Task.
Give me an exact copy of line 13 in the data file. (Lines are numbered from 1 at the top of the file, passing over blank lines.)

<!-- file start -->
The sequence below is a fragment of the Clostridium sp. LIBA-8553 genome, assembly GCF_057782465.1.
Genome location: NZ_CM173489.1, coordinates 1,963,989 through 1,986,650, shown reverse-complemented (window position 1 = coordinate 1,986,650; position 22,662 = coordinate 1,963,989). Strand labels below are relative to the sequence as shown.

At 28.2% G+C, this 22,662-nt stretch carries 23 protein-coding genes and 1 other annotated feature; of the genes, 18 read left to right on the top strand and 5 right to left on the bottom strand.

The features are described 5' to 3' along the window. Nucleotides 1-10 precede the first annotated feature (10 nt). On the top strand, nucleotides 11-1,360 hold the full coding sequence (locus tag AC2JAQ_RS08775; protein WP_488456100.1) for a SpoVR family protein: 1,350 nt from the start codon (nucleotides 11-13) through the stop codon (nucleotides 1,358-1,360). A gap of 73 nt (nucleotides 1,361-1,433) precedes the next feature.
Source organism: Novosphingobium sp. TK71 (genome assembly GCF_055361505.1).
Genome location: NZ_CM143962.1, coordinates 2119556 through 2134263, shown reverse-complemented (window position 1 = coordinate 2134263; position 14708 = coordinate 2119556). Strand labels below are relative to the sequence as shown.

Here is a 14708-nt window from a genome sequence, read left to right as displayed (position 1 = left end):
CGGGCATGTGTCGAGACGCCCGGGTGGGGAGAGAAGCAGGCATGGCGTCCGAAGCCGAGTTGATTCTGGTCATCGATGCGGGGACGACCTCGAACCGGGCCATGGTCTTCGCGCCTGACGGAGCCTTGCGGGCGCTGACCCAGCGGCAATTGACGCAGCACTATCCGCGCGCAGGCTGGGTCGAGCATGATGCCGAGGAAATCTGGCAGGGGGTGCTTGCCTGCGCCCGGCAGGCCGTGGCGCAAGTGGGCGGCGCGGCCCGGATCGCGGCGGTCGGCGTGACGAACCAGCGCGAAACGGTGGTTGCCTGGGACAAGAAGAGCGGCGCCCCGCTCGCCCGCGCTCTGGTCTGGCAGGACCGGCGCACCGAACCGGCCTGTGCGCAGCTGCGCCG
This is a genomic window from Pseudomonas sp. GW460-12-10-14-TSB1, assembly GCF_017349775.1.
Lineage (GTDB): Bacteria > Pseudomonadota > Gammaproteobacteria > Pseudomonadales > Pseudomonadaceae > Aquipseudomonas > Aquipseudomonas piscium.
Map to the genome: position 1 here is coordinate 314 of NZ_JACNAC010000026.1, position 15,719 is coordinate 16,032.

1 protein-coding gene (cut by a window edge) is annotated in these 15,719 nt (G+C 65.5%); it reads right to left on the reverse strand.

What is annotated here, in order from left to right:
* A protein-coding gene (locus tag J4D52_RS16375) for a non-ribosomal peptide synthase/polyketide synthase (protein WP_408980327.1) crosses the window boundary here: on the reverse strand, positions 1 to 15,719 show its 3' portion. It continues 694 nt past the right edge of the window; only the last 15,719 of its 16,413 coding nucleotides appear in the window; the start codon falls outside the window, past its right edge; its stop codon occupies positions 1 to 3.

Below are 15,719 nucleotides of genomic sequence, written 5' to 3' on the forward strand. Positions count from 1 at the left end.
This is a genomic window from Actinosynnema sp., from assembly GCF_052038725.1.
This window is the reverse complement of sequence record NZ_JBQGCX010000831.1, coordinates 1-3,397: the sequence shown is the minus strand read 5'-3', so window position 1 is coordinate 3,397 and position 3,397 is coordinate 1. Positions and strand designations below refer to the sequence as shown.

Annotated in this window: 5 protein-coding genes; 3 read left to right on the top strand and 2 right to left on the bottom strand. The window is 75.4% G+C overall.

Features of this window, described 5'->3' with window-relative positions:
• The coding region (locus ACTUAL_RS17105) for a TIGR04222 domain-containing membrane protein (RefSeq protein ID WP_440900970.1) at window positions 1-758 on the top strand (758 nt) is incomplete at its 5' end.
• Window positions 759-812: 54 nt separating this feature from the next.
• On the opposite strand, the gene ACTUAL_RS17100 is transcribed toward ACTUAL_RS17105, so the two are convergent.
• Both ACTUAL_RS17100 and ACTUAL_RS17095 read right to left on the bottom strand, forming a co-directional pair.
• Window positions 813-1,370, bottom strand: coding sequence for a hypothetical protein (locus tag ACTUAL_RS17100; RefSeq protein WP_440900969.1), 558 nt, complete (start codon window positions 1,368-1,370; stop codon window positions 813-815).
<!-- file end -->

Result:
What is annotated here, in order from left to right: